YOUR SCORE sobre #manifestações e #demos um #archive

No últimos anos têm aumentado a frequência de manifestações em Lisboa conectados com movimentos espontâneos e desprovidas de controlo partidário. Prevê-se que na actual conjuntura ainda a procissão irá no adro.

Nesta edição de archive publicamos um panfleto inglês de Maio de 1997 que, a partir da experiência de manifestações de apoio a estivadores despedidos de Liverpool e  do movimento Reclaim The Streets, faz uma análise táctica dos procedimentos e sugestões para "batalhas" melhor conseguidas.

O panfleto está dividido em várias partes: Know the Score | Life´s a Riot | Sometimes | Fluff it Up | Choosing the Battleground | Streetwise | "They Want to Fight We Wanna Dance" | Missile Crisis | Drinking in the Atmosphere | Float Like a Butterfly Sting Like a Bee

STICK TOGETHER. It you can, go with a group of mates, people you trust. Keep an eye out for each other, count up after police charges, arrange meeting points in case you get separated. Have a list of names somewhere safe, with a mate whose not there, who has a number for a solicitor. Act as a thinking group. Know who's up for what. It could be wise to have someone from your group to have a basic knowledge of first aid. 

MASK UP. These days the Old Bill film us from the start of demos. If you don't want to get lifted later on, wear a mask or scarf over your face. Cops have caught masked-up folk by matching their clothes to ear1ier film. So if you can, wear old clothes you don't mind chucking aíterwards, or plain, dark clothes that are tough to identify. Fluffy tie die shirts and blue faces may look pretty but Ihey stand out a mile. Maybe we should be investing in 100s of Tony Blair plastic face masks. 

GO EQUIPPED. Some items worth taking along: Junior hacksaw, to cut through official Iocks and chains ; a D-Iock, for locking places in ourown inlerests; paintbombs,to cover cops' visors and journos' cameras. 

BUNCH UP. A solid line that moves around is harder to break down than isolated individuals. 

UN·ARREST PEOPLE. If someone is grabbed by a snatch squad, they can be snatched back by a determined small group. Especially it one or two cops have hold of them, it can be easy to rescue them. If you grab someone back, its useful to swap clothes to confuse the cops, looking to rearresl them. Or suggest they move to another area of the fight. 

THROWING STUFF. People who Throw stuff inaccuralely from 50 yards back are wankers. We've seen too many heads cracked by bottles and bricks wellied from behind. Have some bottle, move up nearer the front and do it proper1y or don't bother. People to pissed to throw on target should be stopped, by force it necessary. 

FLUFF OFF. It you aren't into the fight, or are 'against viólence', we suggest you move out of the area. Anyone standing in front of the police and trying to stop bottles hitting them has got to consider themselves a target. 

DON'T SAY CHEESE. Press and TV cameras were at!acked on April 12th, but this needs to be stepped up. Small groups of us could decide to concentrate on this in a given situation. Or we'lI find ourselves on the front of The Sun. Good shots could try to lake out police cameras like the huge f1ashbulb present at SI Martins Church. Powerful catapults might be usetul. 

LEGAL OBSERVERS. People with orange bibs, saying 'LDMGllegal observer', are there to gather info on people nicked, get people to witness for them, and get them a solicitor. They are not cops, slewards or lawyers, Ihey're just like the rest of us, some have been nicked in Ihe past, they know Ihe score. Help them help you, give them names, descriptions, slatemenls of people who have been nicked. Everyone can be an observer. it's up to us to look after each other.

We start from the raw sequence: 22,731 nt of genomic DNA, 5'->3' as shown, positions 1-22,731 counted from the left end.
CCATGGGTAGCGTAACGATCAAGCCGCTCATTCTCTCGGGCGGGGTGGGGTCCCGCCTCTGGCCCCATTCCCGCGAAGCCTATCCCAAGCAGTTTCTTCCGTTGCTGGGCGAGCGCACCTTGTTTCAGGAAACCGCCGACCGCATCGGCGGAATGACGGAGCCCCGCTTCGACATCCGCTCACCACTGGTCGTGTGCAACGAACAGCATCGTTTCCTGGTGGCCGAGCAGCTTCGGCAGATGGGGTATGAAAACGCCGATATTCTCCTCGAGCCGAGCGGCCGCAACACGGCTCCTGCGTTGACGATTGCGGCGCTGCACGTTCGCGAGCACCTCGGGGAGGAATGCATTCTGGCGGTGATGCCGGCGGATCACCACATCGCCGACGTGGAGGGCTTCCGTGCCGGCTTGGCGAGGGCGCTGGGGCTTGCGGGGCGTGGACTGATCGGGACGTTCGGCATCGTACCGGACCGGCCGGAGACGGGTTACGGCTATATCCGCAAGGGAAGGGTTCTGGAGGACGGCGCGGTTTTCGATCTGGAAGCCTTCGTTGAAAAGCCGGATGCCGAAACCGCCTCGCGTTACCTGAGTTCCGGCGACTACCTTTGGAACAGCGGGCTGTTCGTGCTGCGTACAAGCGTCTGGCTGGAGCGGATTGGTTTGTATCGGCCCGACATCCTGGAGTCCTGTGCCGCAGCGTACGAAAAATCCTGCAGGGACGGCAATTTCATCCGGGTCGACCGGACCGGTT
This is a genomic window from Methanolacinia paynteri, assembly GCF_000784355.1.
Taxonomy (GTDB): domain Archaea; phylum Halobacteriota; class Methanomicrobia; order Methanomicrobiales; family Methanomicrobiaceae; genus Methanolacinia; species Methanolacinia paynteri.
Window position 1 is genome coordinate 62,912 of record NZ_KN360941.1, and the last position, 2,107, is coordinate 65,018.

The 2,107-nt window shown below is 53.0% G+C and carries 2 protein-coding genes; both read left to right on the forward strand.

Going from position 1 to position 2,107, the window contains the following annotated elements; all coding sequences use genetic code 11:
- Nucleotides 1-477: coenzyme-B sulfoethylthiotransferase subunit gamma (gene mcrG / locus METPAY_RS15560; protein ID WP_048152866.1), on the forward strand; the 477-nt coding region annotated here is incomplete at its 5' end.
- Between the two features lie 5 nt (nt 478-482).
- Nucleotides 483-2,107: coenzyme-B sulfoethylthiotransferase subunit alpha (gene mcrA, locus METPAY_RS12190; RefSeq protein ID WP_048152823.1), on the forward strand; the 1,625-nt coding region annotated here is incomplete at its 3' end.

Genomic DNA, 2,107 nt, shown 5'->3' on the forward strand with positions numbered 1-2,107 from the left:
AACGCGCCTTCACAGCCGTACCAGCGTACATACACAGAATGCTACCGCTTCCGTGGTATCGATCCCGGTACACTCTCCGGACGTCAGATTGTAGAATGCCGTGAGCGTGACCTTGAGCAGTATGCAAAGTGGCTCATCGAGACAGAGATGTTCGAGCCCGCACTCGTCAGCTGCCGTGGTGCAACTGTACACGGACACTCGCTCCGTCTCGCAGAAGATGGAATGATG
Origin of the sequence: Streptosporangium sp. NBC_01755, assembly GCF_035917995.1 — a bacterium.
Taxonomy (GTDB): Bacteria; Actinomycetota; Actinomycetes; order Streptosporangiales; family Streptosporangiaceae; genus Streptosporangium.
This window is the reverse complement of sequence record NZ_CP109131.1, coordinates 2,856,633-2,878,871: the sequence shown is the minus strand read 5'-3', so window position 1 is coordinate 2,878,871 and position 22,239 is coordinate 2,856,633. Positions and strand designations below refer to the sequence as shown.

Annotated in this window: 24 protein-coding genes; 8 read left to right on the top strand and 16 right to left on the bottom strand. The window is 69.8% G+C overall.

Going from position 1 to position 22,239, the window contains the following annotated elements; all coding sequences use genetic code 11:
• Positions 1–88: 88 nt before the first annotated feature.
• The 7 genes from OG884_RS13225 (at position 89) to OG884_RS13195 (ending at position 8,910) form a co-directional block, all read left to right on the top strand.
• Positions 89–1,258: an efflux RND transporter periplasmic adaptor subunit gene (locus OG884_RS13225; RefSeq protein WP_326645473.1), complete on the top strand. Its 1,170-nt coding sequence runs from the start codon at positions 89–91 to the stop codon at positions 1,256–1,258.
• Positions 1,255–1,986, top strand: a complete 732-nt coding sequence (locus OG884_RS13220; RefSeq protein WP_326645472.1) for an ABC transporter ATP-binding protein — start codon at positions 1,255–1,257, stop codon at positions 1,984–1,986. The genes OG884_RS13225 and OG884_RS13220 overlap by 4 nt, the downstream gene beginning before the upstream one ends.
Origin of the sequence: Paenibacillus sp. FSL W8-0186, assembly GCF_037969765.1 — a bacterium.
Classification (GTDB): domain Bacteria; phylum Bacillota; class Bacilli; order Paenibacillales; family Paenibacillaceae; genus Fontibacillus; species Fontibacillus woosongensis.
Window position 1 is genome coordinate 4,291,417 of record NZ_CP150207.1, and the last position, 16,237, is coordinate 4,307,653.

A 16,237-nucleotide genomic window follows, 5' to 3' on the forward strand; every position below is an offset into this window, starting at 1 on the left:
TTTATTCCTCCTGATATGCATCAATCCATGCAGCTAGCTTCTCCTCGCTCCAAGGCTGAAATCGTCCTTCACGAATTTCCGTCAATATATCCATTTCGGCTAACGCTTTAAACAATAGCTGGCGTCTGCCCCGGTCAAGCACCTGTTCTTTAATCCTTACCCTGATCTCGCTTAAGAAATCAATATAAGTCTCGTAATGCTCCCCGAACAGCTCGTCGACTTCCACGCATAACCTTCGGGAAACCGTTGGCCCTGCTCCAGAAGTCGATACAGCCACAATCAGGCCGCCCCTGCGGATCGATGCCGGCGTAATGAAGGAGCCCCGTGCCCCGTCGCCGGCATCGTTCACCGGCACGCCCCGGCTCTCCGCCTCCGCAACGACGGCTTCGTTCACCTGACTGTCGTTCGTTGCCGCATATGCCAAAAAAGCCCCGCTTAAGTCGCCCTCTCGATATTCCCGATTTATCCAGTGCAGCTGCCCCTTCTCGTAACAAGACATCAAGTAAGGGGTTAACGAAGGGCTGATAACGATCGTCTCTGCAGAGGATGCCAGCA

USE YOUR EYES. Watch what the cops are doing, if they're preparing to charge, moving back, vans or horses being moved about. Watch out for spotters pointing out people in the crowd, warn people who've been pointed at, move away if il looks like Ihey've got your number. 

KEEP ON YOUR TOES. Don't stand still, move around, keep the filth on the run. Don't get trapped in dead ends. Spread out and stretch the cops. 

IF YOU GET ARRESTED: Try and make sure people around you, preferably your mates, are aware of it and can act accordingly. Probably if you're nicked in a 'ríot' siluation, the police will be to busy to interview you. But don't rely on this. Don't make a stalement to police, don't admit to anything: 'No Comment' is the only reply to their questions. Although they can now bring up your silence in court, the best place to start making a defence is with a decent solìcítor and access to witness evidence. If you're unsure on this write 10 London A8C, 121 Railton Rd, London, SE24 OLR, with an SAE or their booklet, 'No Comment: The Defendants Guide to Arrest'. If you're beaten up, see.a doctor, get injuries photographed: It can help If any case the coppers brínq against you, or II you want to sue them.


This leallet was written atter attending the 'Social Justice' demonstration in support of the sacked Liverpool dockers on April12th 1997, which was lollowed by a Reclaim the Streets party in Trafalgar Square. But it comes out of things the authors have seen on demo after demo, over many years of involvement in local, national and international class struggles. Many of the points made here have been made before, but it seems they need to be repeated again. The problems we talk about are unlikely to be sorted out by writing or reading of leaflets, but we, and many long-time revolutionaries and activists we have talked to, feel the need to point out actions and behaviour which we see as pointless and destructive, and the need for tactics and imagination when it comes to fighting the coppers and the state apparatus behind them. We know this leallet is long and a lot to read: we weren't willing to miss out important points. By it's nature this leaflet is written for activists and those who regularly go on demonstrations: this is sad but inevitable. The question of why the vast majority of working class people, whatever their involvement by necessity in day to day class struggle, do not actively get involved in the fight for a better life, is not covered here. Who says spending every Saturday on miserable marches has much to do with a better lite anyway?